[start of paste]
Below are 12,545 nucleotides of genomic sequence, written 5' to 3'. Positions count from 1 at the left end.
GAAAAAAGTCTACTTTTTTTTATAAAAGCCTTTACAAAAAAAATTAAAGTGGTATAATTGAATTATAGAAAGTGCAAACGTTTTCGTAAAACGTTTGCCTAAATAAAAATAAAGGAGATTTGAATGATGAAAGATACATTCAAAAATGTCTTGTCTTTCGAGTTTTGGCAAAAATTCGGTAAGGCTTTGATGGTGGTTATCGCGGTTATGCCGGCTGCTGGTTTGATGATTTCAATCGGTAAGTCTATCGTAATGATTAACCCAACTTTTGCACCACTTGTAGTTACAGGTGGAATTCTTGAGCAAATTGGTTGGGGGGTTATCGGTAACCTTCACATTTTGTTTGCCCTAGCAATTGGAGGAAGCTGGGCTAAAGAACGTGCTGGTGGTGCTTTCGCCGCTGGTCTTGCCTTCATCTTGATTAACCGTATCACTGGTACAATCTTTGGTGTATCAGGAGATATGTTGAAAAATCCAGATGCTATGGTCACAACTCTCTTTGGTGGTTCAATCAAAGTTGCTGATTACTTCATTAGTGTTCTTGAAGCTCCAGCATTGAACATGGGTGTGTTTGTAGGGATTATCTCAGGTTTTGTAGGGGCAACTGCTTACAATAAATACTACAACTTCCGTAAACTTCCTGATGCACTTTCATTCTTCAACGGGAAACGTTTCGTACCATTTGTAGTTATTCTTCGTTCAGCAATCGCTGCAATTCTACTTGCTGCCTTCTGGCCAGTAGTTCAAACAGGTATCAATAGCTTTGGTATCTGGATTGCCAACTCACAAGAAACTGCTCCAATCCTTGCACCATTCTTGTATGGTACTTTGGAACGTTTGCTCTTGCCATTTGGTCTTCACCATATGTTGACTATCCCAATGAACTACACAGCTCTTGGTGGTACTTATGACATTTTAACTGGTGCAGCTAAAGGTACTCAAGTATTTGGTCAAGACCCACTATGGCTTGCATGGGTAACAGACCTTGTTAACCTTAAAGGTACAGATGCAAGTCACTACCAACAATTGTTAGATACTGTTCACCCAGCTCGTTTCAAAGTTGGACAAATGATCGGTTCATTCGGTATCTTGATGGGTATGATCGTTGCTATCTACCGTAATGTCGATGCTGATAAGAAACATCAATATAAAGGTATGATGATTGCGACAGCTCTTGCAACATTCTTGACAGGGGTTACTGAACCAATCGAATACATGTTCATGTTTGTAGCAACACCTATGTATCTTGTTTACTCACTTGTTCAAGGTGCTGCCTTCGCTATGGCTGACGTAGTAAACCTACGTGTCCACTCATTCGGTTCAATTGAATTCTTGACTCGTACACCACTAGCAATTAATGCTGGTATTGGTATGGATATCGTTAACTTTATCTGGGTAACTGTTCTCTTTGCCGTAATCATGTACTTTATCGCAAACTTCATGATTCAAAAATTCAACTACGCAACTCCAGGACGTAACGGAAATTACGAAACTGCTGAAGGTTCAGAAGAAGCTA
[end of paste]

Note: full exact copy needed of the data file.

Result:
Below are 12,545 nucleotides of genomic sequence, written 5' to 3'. Positions count from 1 at the left end.
GAAAAAAGTCTACTTTTTTTTATAAAAGCCTTTACAAAAAAAATTAAAGTGGTATAATTGAATTATAGAAAGTGCAAACGTTTTCGTAAAACGTTTGCCTAAATAAAAATAAAGGAGATTTGAATGATGAAAGATACATTCAAAAATGTCTTGTCTTTCGAGTTTTGGCAAAAATTCGGTAAGGCTTTGATGGTGGTTATCGCGGTTATGCCGGCTGCTGGTTTGATGATTTCAATCGGTAAGTCTATCGTAATGATTAACCCAACTTTTGCACCACTTGTAGTTACAGGTGGAATTCTTGAGCAAATTGGTTGGGGGGTTATCGGTAACCTTCACATTTTGTTTGCCCTAGCAATTGGAGGAAGCTGGGCTAAAGAACGTGCTGGTGGTGCTTTCGCCGCTGGTCTTGCCTTCATCTTGATTAACCGTATCACTGGTACAATCTTTGGTGTATCAGGAGATATGTTGAAAAATCCAGATGCTATGGTCACAACTCTCTTTGGTGGTTCAATCAAAGTTGCTGATTACTTCATTAGTGTTCTTGAAGCTCCAGCATTGAACATGGGTGTGTTTGTAGGGATTATCTCAGGTTTTGTAGGGGCAACTGCTTACAATAAATACTACAACTTCCGTAAACTTCCTGATGCACTTTCATTCTTCAACGGGAAACGTTTCGTACCATTTGTAGTTATTCTTCGTTCAGCAATCGCTGCAATTCTACTTGCTGCCTTCTGGCCAGTAGTTCAAACAGGTATCAATAGCTTTGGTATCTGGATTGCCAACTCACAAGAAACTGCTCCAATCCTTGCACCATTCTTGTATGGTACTTTGGAACGTTTGCTCTTGCCATTTGGTCTTCACCATATGTTGACTATCCCAATGAACTACACAGCTCTTGGTGGTACTTATGACATTTTAACTGGTGCAGCTAAAGGTACTCAAGTATTTGGTCAAGACCCACTATGGCTTGCATGGGTAACAGACCTTGTTAACCTTAAAGGTACAGATGCAAGTCACTACCAACAATTGTTAGATACTGTTCACCCAGCTCGTTTCAAAGTTGGACAAATGATCGGTTCATTCGGTATCTTGATGGGTATGATCGTTGCTATCTACCGTAATGTCGATGCTGATAAGAAACATCAATATAAAGGTATGATGATTGCGACAGCTCTTGCAACATTCTTGACAGGGGTTACTGAACCAATCGAATACATGTTCATGTTTGTAGCAACACCTATGTATCTTGTTTACTCACTTGTTCAAGGTGCTGCCTTCGCTATGGCTGACGTAGTAAACCTACGTGTCCACTCATTCGGTTCAATTGAATTCTTGACTCGTACACCACTAGCAATTAATGCTGGTATTGGTATGGATATCGTTAACTTTATCTGGGTAACTGTTCTCTTTGCCGTAATCATGTACTTTATCGCAAACTTCATGATTCAAAAATTCAACTACGCAACTCCAGGACGTAACGGAAATTACGAAACTGCTGAAGGTTCAGAAGAAGCTA